It's home to just 822 residents living on 69 acres, but the city of Flordell Hills is getting its own police department.
The St. Louis County suburb's contract with its slightly larger neighbor, Country Club Hills, expires at midnight Tuesday. Some of Flordell Hills' six officers had already been patrolling the streets of the town, which sits between Jennings Station and West Florissant roads.
Four young people active in the Ferguson protests joined two St. Louis County Police officers and two St. Louis Metropolitan Police officers for an emotional discussion Saturday about the barriers between police and the community. Before an audience of about 50, they offered and discussed suggestions to start bridging the gap.
Most of the panelists agreed that the effort led to some progress towards understanding.
The shooting deaths of 18-year-old Michael Brown in Ferguson and 25-year-old Kajieme Powell in St. Louis have focused a bright spotlight on the authority that police officers have to use force – sometimes deadly – to keep themselves and others safe.
Fatal use of force encounters are rare. But the questions raised when they happen reflect society’s broader struggles.
More than one-third of the military equipment deemed surplus and made available in the Defense Department’s so-called 1033 program was either new or unused according to information provided Tuesday to the Senate Homeland Security and Government Affairs Committee.
Representatives from the departments of Defense, Homeland Security and Justice faced sometimes pointed questions about waste, weak oversight and almost nonexistent coordination among the programs their departments administer to help local police departments gain access to military equipment.
On Tuesday's one-month anniversary of the shooting of unarmed teenager Michael Brown by a Ferguson police officer, some local leaders focused on ways to move forward, while Brown's family called again for answers in the investigation.
Local elected leaders representing the Ferguson area came together Tuesday to discuss strategies to heal after the unrest that shook the city for more than two weeks in August following Brown's death.
Members of the Congressional Black Caucus used an hour of so-called special orders on the House floor Monday night to draw attention to troubles confronting minorities across the U.S. with special attention paid to the recent unrest in Ferguson., Missouri.
U.S. Rep. Lacy Clay, D-St. Louis, opened his comments by saying the pain felt in Ferguson following the shooting death of Michael Brown “has stirred the conscience of the nation and has forced us to confront some very difficult truths.”
Armed with a "laundry list of questions," U.S. Sen. Claire McCaskill, D-Mo., will lead the Senate Homeland Security Committee Tuesday in a hearing to examine the militarization of local police departments. The hearing follows public outrage over what some saw as an excessive police response to protests in Ferguson following the shooting death of an unarmed black teenager by a white Ferguson police officer.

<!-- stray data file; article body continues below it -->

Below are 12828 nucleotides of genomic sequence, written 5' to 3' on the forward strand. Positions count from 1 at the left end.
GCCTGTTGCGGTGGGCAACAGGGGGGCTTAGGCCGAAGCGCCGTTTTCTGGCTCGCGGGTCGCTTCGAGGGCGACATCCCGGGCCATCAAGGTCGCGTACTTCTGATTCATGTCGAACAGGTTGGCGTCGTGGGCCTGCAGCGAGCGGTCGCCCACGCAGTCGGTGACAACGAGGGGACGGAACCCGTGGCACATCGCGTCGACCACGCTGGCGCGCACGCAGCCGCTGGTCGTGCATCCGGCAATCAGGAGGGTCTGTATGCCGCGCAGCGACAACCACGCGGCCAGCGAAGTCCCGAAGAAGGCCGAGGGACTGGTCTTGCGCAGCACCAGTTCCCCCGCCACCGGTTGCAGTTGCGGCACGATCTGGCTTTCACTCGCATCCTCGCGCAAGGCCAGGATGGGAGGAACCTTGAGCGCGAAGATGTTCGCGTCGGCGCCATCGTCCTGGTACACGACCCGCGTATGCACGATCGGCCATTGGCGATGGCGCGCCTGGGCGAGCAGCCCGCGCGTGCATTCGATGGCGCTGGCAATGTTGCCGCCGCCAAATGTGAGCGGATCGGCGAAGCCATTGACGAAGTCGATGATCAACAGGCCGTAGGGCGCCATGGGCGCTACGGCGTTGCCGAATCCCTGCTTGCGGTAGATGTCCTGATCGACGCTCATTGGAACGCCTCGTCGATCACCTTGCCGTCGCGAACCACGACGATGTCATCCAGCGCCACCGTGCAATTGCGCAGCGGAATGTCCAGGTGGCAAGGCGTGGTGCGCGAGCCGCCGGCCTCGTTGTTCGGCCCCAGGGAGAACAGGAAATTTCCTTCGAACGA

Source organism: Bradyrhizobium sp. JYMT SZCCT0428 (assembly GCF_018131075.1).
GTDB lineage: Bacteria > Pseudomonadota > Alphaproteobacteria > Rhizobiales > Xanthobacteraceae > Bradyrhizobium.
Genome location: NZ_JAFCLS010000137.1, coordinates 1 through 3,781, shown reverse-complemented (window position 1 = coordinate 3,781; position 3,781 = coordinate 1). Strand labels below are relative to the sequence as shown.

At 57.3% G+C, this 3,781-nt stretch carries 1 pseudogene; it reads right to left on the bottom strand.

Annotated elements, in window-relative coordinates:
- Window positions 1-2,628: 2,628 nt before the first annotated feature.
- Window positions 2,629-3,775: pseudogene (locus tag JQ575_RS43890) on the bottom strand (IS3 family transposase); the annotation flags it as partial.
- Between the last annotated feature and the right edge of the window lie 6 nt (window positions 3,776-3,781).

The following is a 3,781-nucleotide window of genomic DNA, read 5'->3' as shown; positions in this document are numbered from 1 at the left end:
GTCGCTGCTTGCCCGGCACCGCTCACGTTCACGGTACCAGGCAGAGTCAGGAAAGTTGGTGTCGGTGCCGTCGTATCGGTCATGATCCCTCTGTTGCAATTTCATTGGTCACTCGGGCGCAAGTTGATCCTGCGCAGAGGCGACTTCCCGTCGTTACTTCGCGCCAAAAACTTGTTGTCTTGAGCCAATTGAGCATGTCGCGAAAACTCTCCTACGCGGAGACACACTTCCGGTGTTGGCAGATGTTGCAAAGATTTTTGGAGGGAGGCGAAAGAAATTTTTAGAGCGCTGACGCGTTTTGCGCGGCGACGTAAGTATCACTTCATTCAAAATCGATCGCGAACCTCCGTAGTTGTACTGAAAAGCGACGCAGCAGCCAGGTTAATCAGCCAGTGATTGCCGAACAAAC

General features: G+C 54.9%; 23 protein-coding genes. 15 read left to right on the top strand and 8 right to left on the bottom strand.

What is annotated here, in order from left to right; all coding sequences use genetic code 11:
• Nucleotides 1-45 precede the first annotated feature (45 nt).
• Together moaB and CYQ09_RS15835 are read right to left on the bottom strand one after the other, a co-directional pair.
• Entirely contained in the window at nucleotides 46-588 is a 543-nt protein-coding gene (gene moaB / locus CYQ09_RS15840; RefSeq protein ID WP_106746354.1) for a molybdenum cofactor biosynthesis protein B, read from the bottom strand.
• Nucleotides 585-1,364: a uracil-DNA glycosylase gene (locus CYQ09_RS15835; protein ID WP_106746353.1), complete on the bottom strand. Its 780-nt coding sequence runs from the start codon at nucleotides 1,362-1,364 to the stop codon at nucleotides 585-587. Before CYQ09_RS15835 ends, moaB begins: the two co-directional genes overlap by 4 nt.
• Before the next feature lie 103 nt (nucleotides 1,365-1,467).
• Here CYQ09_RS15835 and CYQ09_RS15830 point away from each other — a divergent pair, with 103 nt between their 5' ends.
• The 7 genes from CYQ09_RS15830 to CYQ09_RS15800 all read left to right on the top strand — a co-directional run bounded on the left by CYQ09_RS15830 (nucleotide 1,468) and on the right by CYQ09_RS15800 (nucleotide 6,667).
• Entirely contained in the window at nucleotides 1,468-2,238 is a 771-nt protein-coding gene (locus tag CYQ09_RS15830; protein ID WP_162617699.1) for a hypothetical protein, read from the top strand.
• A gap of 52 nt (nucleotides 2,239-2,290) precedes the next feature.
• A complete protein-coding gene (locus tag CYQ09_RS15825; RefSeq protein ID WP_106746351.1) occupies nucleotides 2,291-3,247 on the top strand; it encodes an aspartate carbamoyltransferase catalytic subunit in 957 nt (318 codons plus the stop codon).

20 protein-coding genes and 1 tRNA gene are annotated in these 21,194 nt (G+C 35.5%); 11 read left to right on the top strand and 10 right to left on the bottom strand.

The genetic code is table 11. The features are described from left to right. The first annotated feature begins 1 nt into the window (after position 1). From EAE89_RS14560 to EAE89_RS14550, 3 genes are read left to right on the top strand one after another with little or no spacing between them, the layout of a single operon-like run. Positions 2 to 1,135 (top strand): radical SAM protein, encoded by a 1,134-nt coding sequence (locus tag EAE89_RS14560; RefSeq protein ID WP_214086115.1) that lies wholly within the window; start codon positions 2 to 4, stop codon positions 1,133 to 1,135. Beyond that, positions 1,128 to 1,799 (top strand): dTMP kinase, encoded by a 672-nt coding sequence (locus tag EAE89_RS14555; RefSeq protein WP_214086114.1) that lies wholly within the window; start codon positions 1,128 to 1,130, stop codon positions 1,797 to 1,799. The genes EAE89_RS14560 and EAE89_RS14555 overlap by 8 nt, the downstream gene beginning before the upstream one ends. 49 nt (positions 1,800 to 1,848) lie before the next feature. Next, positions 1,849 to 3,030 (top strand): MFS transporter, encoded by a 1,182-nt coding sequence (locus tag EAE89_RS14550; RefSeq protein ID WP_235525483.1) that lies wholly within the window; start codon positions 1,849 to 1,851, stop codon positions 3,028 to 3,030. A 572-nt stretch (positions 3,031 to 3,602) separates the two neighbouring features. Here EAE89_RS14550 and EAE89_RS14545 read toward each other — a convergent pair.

Three different federal departments have programs to help local police departments acquire military-type hardware, including armored vehicles, and tactical gear and weapons.
After another night of looting, the union leader of the St. Louis County Police criticized the Missouri State Highway Patrol’s decision to respond to protests with a relaxed police presence.
“Even though they were very critical of the tactics used during the first four days, they are now using those same tactics once again,” Crocker said. “We have individuals who have been shot, officers who have been injured. People that have been assaulted and robbed.”
Armored cars, rubber bullets, riot shields and K-9 units have had a regular presence at demonstrations in Ferguson over the past week since a Ferguson police officer shot and killed an unarmed teenager, Michael Brown.
Thursday, Gov. Jay Nixon put the Missouri Highway Patrol in charge in Ferguson and called for a softer tone in the police presence.
Many are wondering if the police went overboard in using force against the crowds that have gathered in Ferguson every evening since Brown's death.
Protesters are greeted by a wall of police officers after a march to the Ferguson police department on August 11, 2014. People are upset because of the Ferguson Police shooting and death of an unarmed black teenager Michael Brown on August 9, 2014. In all about 20 businesses sustained damage after a candlelight vigil turned violent.
The calls for greater representation of minorities in the region's law enforcement ranks have grown louder in the wake of the death of 18-year-old Michael Brown at the hands of a Ferguson police officer. Protesters want to see more minorities especially in the police departments serving predominantly African-American communities.
Two-thirds of Ferguson’s residents are black, according to 2013 census records. But there are only three African Americans on the city’s 53-member police force. The city council is also predominantly white, as is the mayor.